When the Nintendo Entertainment System (NES) debuted in North America in the fall of 1985, one of the original games packaged with the console was Duck Hunt. According to former Nintendo employee Gail Tilden, Duck Hunt was an example of a "pick up and play game." Players pointed the Zapper light gun at their television screen, aimed at the waterfowl, and fired.
It was intuitive: There wasn't any real need to read the instruction manual. If they had, maybe minds wouldn't have been blown to the degree they were this week when actor Seth Rogen casually tweeted that most of us have been playing the game all wrong for the past three decades.
Duck Hunt, for those of you who barely remember or were prohibited from having an NES, was a rudimentary shooting game that left everyone but the person holding the Zapper slightly bored. Being able to use a second controller to change the duck's flight pattern would have added some degree of tension in the living room. Judging from the online reaction, most people didn't realize this was an option.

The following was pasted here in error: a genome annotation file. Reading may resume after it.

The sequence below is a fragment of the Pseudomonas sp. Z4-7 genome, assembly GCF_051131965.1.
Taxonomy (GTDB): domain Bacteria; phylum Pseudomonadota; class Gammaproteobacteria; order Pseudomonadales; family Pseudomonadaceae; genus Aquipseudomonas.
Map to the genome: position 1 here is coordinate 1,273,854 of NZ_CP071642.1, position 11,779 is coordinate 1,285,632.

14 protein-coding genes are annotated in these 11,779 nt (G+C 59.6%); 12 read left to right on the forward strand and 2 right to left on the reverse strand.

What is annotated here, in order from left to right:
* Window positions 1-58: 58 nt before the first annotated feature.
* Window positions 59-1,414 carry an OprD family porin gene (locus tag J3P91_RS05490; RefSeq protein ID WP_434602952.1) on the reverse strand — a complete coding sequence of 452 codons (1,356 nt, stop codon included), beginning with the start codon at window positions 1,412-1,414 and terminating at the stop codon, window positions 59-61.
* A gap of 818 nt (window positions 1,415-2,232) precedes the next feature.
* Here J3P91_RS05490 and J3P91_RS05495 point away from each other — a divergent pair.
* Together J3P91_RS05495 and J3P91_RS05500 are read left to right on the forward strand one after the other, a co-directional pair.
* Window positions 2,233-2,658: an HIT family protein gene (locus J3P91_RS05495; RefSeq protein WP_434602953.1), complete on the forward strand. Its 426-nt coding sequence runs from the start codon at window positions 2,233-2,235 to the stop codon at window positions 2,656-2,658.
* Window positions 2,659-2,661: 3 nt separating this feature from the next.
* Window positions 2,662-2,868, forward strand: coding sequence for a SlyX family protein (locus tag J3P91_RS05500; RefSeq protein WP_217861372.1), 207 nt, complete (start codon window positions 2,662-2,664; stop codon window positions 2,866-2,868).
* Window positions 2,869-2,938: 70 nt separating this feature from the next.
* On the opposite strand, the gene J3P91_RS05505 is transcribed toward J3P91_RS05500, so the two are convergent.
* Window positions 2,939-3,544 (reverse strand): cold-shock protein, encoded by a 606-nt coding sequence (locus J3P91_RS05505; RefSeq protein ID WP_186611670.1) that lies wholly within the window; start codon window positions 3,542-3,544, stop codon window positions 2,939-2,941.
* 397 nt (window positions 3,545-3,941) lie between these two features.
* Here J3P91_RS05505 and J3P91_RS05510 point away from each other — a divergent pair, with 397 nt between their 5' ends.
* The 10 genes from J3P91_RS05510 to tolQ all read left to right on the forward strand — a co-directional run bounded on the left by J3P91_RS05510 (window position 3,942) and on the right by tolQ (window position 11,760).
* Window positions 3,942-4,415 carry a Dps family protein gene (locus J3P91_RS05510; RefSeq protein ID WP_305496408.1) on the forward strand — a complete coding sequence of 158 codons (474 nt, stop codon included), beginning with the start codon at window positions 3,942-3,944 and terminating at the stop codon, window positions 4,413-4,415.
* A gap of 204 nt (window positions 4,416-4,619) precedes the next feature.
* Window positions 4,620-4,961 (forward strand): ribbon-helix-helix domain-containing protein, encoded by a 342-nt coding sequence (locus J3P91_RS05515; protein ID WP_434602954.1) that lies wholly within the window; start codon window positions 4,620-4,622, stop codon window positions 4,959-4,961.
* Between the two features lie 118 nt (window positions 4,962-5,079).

The manual [PDF] makes mention of it, indicating that the control pad is "Used with Game A [one duck] for second player to control duck's flight pattern." The duck can be manipulated vertically and horizontally until the color of the sky changes, at which point the animal automatically flies away to safety and the player controlling the duck has won.
This may or may not compel people to drag their NES consoles from basements to try it for themselves. Just don't expect any more startling revelations: Despite urban legends, players have never been able to shoot the smug dog laughing at their ineptitude.